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Building a Web3 app with Tatum is as easy as it gets. Below is an example of a simple NFT app.

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What is JSON?

JSON is an acronym for "JavaScript Object Notation." It provides a concise, legible way to depict complex data structures, making it easier to exchange data between different systems. Its widespread use across various applications is attributed to its simplicity and text-like appearance, making it a preferred choice for systems to communicate data.

Why Use JSON?

JSON is used for several compelling reasons, particularly in data interchange between systems and web development contexts, due to its numerous advantages:

Human-Readable Format: JSON structures data in a way that is easy for humans to read and write, making it straightforward to understand and work with.

Lightweight: JSON is more compact than other formats like XML, making it quicker to transmit over networks and more efficient in terms of bandwidth usage.

Easy to Parse: Most programming languages have built-in libraries or methods to parse JSON data and convert it into native data structures, simplifying the process of working with data.

Wide Language Support: JSON is supported natively or through libraries in virtually all programming languages, making it a versatile choice for cross-language applications.

Integration with Web Technologies: Given its origins in JavaScript, JSON is seamlessly integrated with web technologies, making it the go-to format for web APIs and services.

Data Structure Flexibility: JSON can represent complex data structures, including arrays and nested objects, allowing for a rich expression of data.

Real-time Data Exchange: Its lightweight nature and ease of parsing make JSON an ideal format for real-time data exchange, such as in websockets and server-sent events.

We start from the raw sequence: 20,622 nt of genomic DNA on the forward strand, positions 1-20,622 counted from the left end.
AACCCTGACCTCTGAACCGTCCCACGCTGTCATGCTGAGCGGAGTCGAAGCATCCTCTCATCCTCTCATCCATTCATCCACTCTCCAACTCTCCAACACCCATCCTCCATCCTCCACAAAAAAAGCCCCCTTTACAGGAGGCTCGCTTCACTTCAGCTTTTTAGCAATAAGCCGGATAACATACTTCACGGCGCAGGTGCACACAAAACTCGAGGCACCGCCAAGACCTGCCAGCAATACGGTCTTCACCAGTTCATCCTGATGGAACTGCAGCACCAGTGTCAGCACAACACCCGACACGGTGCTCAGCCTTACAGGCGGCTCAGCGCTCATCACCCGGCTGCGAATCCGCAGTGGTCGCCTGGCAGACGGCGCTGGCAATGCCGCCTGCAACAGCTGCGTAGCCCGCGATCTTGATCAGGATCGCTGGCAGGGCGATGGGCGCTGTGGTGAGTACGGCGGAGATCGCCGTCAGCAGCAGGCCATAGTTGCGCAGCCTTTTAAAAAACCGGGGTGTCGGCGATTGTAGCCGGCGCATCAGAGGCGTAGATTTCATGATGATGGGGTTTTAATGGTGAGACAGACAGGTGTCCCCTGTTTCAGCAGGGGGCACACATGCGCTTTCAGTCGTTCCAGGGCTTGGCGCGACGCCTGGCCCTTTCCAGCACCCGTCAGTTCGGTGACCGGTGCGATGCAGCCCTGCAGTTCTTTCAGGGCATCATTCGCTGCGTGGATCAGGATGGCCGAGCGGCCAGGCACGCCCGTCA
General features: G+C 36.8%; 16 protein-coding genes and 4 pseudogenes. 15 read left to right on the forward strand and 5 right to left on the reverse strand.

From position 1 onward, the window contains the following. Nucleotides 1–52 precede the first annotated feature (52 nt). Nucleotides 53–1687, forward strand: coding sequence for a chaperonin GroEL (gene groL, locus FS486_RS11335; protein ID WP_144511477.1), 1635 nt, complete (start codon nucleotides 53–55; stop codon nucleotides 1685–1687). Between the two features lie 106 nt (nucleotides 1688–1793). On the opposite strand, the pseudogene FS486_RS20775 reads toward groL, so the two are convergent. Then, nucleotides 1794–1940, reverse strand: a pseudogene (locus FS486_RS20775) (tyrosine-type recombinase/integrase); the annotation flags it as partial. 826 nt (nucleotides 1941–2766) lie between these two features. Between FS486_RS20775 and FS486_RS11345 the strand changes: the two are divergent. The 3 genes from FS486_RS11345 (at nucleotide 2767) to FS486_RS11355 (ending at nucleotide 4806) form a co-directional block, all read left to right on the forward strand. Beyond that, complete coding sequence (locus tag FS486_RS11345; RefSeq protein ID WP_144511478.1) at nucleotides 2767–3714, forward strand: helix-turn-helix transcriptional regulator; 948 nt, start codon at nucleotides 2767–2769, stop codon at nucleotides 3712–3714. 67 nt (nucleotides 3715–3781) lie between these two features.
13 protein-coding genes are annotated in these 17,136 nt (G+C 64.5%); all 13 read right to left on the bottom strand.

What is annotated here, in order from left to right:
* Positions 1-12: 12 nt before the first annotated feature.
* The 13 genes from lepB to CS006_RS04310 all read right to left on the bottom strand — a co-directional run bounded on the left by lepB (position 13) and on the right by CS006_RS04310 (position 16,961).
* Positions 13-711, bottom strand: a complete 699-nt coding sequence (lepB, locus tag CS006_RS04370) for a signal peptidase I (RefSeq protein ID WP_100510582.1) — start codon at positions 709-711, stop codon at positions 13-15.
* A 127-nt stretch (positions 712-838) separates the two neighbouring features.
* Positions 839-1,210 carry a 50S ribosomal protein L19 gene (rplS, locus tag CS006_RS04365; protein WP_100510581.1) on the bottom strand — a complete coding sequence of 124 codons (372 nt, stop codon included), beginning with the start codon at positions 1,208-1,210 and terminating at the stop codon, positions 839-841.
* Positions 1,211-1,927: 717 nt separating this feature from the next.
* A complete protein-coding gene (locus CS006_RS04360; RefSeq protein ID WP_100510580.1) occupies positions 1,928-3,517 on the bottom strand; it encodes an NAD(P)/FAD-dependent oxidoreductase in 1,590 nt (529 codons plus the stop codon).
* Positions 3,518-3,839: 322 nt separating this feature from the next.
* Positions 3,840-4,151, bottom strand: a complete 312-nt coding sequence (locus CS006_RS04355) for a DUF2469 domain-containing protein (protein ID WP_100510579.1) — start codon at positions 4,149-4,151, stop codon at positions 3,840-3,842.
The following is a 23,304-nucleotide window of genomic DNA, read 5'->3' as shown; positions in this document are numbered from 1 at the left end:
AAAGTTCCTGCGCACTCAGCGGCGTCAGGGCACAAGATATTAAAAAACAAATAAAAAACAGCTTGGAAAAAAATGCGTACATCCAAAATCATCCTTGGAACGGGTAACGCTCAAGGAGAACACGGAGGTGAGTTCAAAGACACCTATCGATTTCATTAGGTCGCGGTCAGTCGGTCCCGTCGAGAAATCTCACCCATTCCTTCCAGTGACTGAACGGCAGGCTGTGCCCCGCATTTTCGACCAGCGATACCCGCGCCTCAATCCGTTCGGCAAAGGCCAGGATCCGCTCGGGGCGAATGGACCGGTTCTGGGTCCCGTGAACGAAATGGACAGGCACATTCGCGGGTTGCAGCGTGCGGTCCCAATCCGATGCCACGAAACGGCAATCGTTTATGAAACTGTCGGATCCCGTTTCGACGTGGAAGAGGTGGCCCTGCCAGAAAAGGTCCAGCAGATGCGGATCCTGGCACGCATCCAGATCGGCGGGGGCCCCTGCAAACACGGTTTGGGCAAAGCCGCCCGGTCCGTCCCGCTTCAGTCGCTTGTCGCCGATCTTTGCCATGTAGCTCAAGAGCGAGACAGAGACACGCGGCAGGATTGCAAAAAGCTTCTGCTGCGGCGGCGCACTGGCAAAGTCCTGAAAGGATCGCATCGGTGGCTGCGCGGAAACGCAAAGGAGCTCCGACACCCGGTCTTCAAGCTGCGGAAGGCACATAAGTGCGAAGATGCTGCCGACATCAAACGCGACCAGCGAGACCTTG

De facto Standard: JSON has become the de facto standard for web APIs and config files, making it a common choice for developers in various types of projects.

What Are the Most Common JSON Errors?

Common JSON errors often stem from the format's strict syntax rules. Understanding and avoiding these errors can make working with JSON more efficient and error-free. Here are some of the most frequently encountered issues:

Missing or Extra Commas: JSON requires commas to separate elements in arrays and properties in objects. Forgetting a comma or adding an extra one where it's not needed can lead to errors.

Improper Quotes: JSON syntax mandates the use of double quotes for strings and property names. Using single quotes or omitting quotes entirely is a common mistake.

Trailing Commas: While some programming languages and JSON parsers may tolerate trailing commas in arrays and objects, the JSON standard does not. A trailing comma after the last element can cause errors.

Unquoted Property Names: In JSON, all property names must be enclosed in double quotes. Unquoted keys, which might be accepted in JavaScript objects, are not valid in JSON.

Data Types Issues: JSON has specific rules for data types. For instance, strings must be quoted, and no functions or comments are allowed. Confusing these types or attempting to include unsupported types (like functions) can lead to errors.

Nested Objects and Arrays: Incorrectly structured or mismatched opening and closing brackets for nested objects and arrays can cause parsing to fail.

Syntax Errors: General syntax errors, such as missing brackets or braces to close arrays or objects, can prevent JSON from being parsed correctly.

Encoding Issues: JSON is UTF-8 by default. Encoding your JSON in a different charset can lead to problems, especially with special characters.

Infinite Loops and Recursion: While not a syntactic error, creating JSON structures that reference themselves directly or indirectly can lead to issues when encoding or decoding.

File Encoding and BOM: Files encoded with a Byte Order Mark (BOM) can cause some parsers to fail. Ensuring files are UTF-8 without BOM can avoid these issues.

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